In April 1929, police picked up a simple-minded transient for assaulting local women, but they found no evidence connecting him with homicide and he was sent to an asylum. Kurten rested from his labors, meanwhile, dallying with servant girls at home and “playfully” attempting strangulation during sex. Returning with a vengeance during August, Kurten later claimed that he had choked a woman by the name of “Ann” and dumped her body in the river, but no trace of her was every found. Before the month was our, three other victims – one a man – were stabbed in hit-and-run attacks in Dusseldorf, but all survived. On August 24, two children – Gertrude Hamacher, age five, and Lousie Lenzen, age 14 – were found dead near their homes, both strangled, with their throats cut. One day later, Gertrude Schulte was accosted on her way to see the fair, at Neuss. Confronted with a crude demand for sex, she said that she would rather die. “Well, die then,” Kurten answered, stabbing Gertrude several times before he fled. She lived and gave police a fair description of her would-be rapist, but detectives still rejected the suggestion of a single man behind their recent crime wave.
Kurten tried to strangle three more women in September, hurling one victim unto the river for good measure, but all survived. Ida Reuter was less fortunate, her skull crushed with a hammer near the end of the month. Another hammer victim, Elizabeth Dirries, was killed at Grafenbry, October 12. On the twenty-fifth, two more women were bludgeoned in separate attacks, but both recovered from their wounds.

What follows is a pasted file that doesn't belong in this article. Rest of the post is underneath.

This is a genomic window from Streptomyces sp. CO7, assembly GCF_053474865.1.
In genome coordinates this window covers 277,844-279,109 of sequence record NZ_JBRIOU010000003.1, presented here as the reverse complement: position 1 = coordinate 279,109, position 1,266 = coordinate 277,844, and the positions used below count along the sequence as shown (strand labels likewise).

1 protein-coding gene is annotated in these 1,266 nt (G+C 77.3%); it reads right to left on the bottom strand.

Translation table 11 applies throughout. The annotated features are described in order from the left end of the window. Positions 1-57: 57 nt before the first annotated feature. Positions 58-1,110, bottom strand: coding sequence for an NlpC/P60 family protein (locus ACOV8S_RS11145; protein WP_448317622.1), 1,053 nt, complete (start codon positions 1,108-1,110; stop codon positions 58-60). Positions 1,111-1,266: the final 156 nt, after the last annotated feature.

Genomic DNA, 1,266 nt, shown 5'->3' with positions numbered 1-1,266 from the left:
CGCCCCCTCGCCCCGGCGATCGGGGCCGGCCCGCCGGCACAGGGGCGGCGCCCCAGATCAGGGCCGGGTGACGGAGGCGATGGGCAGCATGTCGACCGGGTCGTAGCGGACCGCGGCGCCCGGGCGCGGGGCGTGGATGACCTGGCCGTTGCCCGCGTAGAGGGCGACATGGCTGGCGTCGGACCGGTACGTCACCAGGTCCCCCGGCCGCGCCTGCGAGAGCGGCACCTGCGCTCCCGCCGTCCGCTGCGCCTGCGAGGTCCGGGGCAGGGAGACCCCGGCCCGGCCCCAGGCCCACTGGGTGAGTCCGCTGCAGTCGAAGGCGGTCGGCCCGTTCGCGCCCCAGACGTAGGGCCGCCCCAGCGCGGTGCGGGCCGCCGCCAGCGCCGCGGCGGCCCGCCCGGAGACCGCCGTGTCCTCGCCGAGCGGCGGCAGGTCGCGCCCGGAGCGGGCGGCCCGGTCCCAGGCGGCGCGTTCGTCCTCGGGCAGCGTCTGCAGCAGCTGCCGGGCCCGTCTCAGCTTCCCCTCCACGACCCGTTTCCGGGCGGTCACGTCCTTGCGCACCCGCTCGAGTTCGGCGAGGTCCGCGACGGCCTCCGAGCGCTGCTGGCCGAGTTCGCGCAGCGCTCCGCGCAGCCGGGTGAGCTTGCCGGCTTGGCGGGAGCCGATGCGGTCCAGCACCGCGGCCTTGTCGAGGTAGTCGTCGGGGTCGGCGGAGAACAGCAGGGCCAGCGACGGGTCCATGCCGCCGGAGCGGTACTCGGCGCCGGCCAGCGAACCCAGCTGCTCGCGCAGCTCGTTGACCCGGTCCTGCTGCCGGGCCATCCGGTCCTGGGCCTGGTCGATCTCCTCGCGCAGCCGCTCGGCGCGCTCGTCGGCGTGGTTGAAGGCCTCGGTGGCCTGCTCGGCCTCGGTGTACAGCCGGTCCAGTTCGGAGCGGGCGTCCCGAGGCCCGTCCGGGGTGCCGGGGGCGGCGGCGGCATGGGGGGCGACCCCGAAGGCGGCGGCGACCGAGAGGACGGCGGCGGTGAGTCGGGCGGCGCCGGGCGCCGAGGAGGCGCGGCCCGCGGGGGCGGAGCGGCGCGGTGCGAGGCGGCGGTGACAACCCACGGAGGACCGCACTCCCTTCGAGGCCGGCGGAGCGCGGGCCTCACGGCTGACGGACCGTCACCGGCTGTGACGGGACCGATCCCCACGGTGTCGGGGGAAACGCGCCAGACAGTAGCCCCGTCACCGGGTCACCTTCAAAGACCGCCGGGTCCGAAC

Five-year-old Gertrude Alberman was reported missing in Dusseldorf on November 7, her body recovered two days later, after Kurten sent directions to a local newspaper. The child had been strangled, then stabbed thirty-six times for good measure. Following directions in Kurten’s letter, police also unearthed the remains of Maria Hahn, stabbed to death and buried in mid-August. Stabbed twenty times, Hahn had also been raped after death.
Kurten’s luck ran out on May 14, 1930, when he picked up Maria Budlick and took her home for a meal, thereafter strolling through the woods with sex and strangulation on his mind. Maria fought him off, and Kurten unaccountably released her after she assured him that she had forgotten his address. Police were summoned and, in custody, their suspect launched a marathon confession that would send him to his death.
Kurten’s trial opened on April 13, 1931, and ended eight days later. Jurors needed only ninety minutes to convict him on nine counts of murder, sternly rejecting Kurten’s insanity defense. Sentenced to death by decapitation, Kurten informed a psychiatrist that his greatest thrill of all time would be hearing the blood spurt from his own severed neck. He went to the guillotine, all smiles, on July 2, 1931.